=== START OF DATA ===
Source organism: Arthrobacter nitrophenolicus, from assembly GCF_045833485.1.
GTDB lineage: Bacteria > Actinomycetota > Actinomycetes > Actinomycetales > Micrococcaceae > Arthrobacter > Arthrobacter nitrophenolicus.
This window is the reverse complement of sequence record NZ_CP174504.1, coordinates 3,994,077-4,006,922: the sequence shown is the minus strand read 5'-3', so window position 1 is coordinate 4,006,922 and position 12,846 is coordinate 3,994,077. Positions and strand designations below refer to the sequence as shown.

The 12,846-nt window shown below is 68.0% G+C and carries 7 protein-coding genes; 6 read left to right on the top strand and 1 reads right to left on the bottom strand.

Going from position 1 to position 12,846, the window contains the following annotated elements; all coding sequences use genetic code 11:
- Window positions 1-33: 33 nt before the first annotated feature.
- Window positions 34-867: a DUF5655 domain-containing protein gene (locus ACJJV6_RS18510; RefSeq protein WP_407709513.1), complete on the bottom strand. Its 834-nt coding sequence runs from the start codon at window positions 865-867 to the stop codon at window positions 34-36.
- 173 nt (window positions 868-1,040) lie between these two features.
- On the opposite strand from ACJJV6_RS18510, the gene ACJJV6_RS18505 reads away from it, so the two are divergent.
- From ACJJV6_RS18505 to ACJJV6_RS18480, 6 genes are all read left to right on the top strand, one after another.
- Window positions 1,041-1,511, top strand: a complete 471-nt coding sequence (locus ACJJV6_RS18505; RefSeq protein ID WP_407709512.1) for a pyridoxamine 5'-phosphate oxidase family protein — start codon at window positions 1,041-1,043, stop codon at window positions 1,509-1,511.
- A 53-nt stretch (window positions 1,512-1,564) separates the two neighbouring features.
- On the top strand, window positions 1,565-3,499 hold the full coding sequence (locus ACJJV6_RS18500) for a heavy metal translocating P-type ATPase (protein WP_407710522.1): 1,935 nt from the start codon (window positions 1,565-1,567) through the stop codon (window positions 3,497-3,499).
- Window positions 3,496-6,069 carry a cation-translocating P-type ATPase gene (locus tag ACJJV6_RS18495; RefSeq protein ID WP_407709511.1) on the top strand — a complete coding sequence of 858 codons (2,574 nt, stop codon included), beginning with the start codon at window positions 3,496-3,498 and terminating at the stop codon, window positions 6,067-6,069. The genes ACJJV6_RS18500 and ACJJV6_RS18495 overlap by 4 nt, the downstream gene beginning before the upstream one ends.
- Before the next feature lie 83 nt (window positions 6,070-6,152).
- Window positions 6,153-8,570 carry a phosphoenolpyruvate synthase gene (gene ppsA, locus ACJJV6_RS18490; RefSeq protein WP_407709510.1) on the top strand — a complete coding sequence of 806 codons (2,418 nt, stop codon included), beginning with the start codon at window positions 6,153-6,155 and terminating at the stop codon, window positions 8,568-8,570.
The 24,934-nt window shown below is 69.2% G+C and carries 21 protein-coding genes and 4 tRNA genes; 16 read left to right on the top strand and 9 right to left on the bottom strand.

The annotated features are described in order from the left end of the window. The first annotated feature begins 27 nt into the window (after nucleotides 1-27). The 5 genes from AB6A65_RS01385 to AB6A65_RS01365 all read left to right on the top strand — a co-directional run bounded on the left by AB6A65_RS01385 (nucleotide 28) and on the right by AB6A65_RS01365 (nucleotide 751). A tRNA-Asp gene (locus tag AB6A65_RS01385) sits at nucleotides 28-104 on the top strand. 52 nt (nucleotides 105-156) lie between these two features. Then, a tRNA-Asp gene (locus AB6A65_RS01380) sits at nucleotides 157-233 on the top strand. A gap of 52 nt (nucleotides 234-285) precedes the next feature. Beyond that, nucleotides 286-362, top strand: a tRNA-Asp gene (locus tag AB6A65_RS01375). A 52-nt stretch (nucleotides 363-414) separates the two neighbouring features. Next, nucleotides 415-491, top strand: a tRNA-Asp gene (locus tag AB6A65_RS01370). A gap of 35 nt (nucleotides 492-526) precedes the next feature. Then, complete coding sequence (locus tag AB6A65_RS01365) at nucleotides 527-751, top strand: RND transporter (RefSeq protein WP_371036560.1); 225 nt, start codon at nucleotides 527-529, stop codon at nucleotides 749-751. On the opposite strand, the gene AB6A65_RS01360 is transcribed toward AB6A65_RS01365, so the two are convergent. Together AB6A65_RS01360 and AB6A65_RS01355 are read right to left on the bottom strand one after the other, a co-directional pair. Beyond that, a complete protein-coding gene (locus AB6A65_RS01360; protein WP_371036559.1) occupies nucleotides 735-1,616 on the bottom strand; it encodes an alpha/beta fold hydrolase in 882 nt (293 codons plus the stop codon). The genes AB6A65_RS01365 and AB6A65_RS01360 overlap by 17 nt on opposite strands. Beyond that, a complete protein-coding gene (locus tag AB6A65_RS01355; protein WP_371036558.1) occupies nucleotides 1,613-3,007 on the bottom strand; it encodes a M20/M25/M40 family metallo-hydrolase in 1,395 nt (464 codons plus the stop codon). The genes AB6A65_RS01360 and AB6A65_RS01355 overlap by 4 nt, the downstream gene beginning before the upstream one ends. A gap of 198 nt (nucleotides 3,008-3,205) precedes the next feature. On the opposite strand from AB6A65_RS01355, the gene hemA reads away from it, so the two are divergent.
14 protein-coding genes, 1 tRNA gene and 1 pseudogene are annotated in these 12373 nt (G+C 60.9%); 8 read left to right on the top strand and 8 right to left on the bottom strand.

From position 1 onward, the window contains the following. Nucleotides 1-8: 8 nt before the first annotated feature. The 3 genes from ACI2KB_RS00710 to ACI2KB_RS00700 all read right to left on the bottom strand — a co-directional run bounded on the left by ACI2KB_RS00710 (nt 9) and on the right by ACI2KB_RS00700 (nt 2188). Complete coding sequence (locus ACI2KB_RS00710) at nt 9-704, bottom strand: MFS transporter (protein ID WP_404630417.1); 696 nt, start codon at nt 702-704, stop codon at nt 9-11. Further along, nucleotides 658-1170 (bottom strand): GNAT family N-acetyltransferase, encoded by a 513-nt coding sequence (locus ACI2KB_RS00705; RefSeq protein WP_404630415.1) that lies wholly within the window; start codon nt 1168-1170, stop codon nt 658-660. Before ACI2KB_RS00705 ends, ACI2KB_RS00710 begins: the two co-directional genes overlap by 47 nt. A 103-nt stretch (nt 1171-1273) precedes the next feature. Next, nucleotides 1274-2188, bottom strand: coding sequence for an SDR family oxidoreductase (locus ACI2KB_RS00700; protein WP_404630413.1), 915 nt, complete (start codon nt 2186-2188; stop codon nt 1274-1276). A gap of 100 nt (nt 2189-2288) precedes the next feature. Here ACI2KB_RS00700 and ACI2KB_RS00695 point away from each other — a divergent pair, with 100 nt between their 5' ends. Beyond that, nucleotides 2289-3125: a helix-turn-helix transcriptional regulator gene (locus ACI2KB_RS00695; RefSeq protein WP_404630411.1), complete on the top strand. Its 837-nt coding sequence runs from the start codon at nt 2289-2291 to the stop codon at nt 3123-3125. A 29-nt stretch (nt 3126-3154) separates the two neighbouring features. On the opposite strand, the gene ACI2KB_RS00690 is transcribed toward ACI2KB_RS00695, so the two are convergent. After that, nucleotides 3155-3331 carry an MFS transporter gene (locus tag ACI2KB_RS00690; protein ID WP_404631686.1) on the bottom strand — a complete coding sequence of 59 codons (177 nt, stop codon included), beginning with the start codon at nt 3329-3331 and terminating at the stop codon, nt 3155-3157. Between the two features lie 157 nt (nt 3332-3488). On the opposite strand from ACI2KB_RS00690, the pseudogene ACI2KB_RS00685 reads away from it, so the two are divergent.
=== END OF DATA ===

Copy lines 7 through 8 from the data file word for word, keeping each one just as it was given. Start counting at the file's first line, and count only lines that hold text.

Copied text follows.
- Window positions 34-867: a DUF5655 domain-containing protein gene (locus ACJJV6_RS18510; RefSeq protein WP_407709513.1), complete on the bottom strand. Its 834-nt coding sequence runs from the start codon at window positions 865-867 to the stop codon at window positions 34-36.
- 173 nt (window positions 868-1,040) lie between these two features.